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Phnom Penh Traffic 101

By: Carl James Adam Posted: December-02-2011 in
Carl James Adam

For the Western mind, it's fair to say that things work strangely in Cambodia, some would say in reverse. As the cliché goes, Cambodia is a country of stark contradictions and there is no better symbol of this than the traffic of Cambodia's chaotic capital, Phnom Penh.

The stuff of legends, traffic in Phnom Penh can best be described as liberal, at worst, all out anarchy - where vehicular laissez-faire mixes with rigid SUV authoritarianism depending on what side of might you find yourself on in the event of an accident.

We don’t belong anywhere, actually, no we belong everywhere

By: Hanna Sworn Posted: November-16-2011 in
Hanna Sworn

When my parents told their average, middle class, British families they were moving themselves, their four-year-old (me), and their six month old to Cambodia, they received a range of responses.

A Cambodian Riddle

By: Clare Ortblad Posted: November-09-2011 in
Clare Ortblad

One of the best reasons to come to Cambodia is that you’re bound to come away with an unusual story. I have been living in Phnom Penh for a few short months and feel as if I have already collected at least a dozen stories to be retold for years to come. Many of these stories have been collected through my experiences as a volunteer at a local, non-governmental organization (NGO) that specializes in agricultural development. One of the best perks about working at this NGO is that I get to go out into the field with fellow staff.

Family living in Svey Rieng

By: Claire Barker Posted: October-25-2011 in
Claire Barker

During my second month in Cambodia back in September 2009 a Khmer friend invited a few people to spend the weekend in Svey Rieng province where she is from . An extremely sleepy place which warrants only 1 short paragraph in the lonely planet saying it is one of the poorest provinces and there is nothing to do. We were invited to stay at her Grandmother’s house and had visions of sleeping on the ground and washing in the well outside wearing a sarong. We drove in a minibus and had to cross the Mekong on a ferry on which we enjoyed taro ice-creams and lots of curious stares.


By: Bernadette Vincent Posted: September-23-2011 in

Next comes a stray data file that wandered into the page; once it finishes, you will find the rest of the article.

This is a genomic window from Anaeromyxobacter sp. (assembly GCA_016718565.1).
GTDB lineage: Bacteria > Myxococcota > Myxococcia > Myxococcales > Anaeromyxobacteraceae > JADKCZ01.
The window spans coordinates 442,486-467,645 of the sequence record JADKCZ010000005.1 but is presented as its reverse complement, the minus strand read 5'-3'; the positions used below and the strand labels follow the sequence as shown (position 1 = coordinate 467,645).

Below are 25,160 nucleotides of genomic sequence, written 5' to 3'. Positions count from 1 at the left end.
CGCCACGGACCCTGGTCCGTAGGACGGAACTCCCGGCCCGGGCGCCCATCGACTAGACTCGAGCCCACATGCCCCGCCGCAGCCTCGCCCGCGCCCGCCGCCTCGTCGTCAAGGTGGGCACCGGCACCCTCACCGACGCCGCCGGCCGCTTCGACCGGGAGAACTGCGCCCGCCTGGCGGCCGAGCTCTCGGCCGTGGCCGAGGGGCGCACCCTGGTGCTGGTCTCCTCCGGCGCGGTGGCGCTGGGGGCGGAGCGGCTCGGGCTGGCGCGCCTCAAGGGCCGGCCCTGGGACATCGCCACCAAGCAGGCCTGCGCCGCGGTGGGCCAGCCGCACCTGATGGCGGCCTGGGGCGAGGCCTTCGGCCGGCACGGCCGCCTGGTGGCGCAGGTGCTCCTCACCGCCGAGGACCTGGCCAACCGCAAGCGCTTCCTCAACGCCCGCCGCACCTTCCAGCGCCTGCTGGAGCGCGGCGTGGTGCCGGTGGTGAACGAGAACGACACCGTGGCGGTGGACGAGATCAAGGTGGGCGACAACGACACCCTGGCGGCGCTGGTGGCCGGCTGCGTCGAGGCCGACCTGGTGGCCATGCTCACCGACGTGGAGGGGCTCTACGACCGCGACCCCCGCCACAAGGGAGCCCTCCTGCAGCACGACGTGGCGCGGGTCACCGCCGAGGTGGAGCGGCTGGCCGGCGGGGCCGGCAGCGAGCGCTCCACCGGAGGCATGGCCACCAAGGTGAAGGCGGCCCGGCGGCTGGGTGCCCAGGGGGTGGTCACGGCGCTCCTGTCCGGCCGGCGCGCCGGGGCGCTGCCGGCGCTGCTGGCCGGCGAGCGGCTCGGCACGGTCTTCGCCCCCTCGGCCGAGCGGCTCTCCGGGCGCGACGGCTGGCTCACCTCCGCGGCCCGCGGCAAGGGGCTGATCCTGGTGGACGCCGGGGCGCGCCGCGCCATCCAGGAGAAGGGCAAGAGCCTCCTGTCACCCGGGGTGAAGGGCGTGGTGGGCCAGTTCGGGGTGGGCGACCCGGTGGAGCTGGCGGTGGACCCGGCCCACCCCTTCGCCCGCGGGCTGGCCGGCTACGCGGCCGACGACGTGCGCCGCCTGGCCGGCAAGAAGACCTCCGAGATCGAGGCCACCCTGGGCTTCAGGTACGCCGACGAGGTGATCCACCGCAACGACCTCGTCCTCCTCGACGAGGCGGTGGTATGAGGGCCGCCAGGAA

Bernadette Vincent

She is having a rum and raisin ice cream, one of her favorite. She lost 2 kilos in the past two days so she deserves it. Does she? Does she deserve anything? Yes, her soul mate would say. Well he is her soul mate but she is not his, but that’s ok. She is used to this one-way relationship. Anyway, back to the ice cream. It was ok, not as good as the one she makes though. Her room is called sweetheart. That’s nice. Not many people call her that. She doesn’t really know why she is in a room called sweetheart all by herself.

In This Place, We Are Kin

By: Heidi Hoefinger Posted: September-17-2011 in
Heidi Hoefinger

We meet at corner of the main street and the entrance to the maze. We navigate our way through the winding concrete alleyways in this Cambodian slum, past the salted snails, the fried crickets, grasshoppers, and iced coffee. Sochua and I stop and buy a bag of fried spiders. People around here recognize me now, but still stare at the white barang.

Birthing Abroad

By: Junlah Madalinski Posted: August-25-2011 in
Junlah Madalinski

I am a type A control freak. Everything has its place, and usually those places are labeled. Even in the three-week whirlwind of deciding to move to Cambodia, I organized, itemized, and put that label maker to good use. Two years of living in Cambodia later, I found myself in the corner pharmacy, trying to hand gesture the phrase "I need a pregnancy test." One “label” I was not expecting was the one that came in the form of a faint pink plus sign.

My first trimester was consumed with uncontrollable bouts of morning sickness, which was amplified because, lets face it, nausea and "developing country smell" do not go hand in hand. I don't think there was a corner of Phnom Penh that wasn't christened by my vomit.

Expat experiences - power outages

By: Eric Gonzalez Posted: August-09-2011 in
Eric Gonzalez

Living in a foreign county means a lot of things to most people; those things can and do vary widely, but most people do end up with one experience in common, experiencing theft, and lots of it. It’s a fact of life, just being here makes you part of a population that suffers from increased petty theft, and adding to that, being an expatriate means that aspiring thieves think you have more money and peg you as a juicy target. My stories are the same as everyone’s else,

The Headstone and the Wizard

By: Philip R. Slocum Posted: June-22-2011 in
Philip R. Slocum

I recently received a call from a local friend and he asked me to stop by his place to check out a gift that he had for me. It was a warm afternoon and upon entering his bar he grabbed my by the arm and hauled me to the back of the tavern that he runs. Propped up against the wall of the wash room was a Graveyard marker, a Headstone. It was obviously very old and appeared much abused. The stones age was not easy to determine but hundreds of years old did not seem out of the question.


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